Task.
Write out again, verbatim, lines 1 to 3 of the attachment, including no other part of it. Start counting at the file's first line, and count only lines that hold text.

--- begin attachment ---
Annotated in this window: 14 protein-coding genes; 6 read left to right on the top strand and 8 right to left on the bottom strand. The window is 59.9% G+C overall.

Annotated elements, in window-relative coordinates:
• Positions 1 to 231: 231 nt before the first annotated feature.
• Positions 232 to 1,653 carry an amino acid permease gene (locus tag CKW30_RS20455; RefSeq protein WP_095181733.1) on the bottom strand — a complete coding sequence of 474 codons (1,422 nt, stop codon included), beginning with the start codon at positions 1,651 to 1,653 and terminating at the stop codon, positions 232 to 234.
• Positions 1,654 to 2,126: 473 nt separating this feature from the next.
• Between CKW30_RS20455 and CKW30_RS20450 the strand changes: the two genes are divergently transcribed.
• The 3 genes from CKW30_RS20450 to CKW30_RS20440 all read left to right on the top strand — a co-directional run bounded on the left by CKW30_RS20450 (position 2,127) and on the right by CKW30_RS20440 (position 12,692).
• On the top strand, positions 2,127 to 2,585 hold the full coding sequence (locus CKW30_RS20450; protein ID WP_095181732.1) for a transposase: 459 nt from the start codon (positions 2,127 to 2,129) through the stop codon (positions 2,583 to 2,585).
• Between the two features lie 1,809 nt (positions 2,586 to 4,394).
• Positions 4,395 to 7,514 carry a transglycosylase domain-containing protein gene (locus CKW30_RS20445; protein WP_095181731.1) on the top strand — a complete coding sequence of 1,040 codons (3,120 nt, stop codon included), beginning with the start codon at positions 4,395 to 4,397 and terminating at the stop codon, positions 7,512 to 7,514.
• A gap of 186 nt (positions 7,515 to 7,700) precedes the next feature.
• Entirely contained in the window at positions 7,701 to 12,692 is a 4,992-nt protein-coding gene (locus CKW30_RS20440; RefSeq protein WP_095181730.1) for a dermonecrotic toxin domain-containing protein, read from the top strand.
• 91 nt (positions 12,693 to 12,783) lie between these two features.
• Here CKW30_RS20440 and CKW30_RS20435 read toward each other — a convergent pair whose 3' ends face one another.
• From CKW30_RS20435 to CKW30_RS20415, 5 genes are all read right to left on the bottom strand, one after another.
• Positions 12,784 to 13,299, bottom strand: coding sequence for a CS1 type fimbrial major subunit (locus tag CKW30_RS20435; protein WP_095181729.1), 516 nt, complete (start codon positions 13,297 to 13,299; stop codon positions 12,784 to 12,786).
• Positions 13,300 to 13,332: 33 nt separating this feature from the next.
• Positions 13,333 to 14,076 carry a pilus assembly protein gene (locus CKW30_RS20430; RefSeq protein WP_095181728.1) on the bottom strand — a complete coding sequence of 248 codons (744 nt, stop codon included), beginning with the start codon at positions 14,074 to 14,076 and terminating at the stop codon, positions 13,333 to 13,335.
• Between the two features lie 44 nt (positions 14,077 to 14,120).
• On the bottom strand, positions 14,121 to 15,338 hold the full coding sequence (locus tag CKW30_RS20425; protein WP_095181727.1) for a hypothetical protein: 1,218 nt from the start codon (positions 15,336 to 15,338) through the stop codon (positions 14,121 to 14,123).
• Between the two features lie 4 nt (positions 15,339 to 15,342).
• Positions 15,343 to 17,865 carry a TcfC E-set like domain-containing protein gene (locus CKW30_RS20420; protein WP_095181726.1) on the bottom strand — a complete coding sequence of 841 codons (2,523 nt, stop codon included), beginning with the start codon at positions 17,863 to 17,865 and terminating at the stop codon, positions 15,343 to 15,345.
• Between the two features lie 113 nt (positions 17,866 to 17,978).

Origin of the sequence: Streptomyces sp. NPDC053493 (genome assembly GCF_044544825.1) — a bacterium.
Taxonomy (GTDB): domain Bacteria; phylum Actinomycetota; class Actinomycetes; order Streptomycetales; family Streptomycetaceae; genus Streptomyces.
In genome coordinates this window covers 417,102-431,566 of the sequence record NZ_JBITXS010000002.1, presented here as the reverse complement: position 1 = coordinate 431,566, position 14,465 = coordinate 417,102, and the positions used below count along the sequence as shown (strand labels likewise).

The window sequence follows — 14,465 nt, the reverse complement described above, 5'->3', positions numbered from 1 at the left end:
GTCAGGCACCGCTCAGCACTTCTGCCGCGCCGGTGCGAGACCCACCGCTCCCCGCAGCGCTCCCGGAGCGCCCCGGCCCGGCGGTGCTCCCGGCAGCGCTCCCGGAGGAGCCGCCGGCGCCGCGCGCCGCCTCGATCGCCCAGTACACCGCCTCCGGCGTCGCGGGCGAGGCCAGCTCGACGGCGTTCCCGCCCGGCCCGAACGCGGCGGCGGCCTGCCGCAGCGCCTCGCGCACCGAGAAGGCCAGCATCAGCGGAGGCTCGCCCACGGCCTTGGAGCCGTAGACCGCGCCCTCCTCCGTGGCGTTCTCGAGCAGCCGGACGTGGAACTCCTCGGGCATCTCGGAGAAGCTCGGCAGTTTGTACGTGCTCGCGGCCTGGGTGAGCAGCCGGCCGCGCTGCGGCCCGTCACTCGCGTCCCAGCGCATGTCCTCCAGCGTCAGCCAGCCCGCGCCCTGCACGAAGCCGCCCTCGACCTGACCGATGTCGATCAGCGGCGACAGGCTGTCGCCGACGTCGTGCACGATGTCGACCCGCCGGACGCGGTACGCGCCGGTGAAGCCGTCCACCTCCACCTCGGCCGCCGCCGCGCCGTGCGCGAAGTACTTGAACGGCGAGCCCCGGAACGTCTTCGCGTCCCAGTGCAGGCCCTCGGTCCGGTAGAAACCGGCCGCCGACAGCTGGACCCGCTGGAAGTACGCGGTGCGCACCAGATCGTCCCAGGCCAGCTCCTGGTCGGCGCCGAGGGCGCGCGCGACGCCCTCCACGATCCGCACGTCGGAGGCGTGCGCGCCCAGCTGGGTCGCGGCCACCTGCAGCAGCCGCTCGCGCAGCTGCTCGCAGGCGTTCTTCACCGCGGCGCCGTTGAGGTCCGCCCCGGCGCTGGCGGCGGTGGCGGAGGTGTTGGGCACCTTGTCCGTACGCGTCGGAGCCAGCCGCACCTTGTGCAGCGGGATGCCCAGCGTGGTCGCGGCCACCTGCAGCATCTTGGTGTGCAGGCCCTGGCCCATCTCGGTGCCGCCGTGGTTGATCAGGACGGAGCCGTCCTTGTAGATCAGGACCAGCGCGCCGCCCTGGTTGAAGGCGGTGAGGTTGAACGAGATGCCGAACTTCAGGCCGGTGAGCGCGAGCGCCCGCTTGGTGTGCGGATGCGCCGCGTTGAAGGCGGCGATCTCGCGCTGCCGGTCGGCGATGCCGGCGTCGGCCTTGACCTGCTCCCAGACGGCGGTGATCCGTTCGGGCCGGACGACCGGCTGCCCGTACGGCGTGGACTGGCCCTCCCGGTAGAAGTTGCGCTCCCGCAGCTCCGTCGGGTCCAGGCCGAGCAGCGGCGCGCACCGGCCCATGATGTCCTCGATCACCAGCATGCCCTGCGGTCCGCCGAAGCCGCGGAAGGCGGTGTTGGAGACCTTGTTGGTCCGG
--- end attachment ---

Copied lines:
Annotated in this window: 14 protein-coding genes; 6 read left to right on the top strand and 8 right to left on the bottom strand. The window is 59.9% G+C overall.

Annotated elements, in window-relative coordinates:
• Positions 1 to 231: 231 nt before the first annotated feature.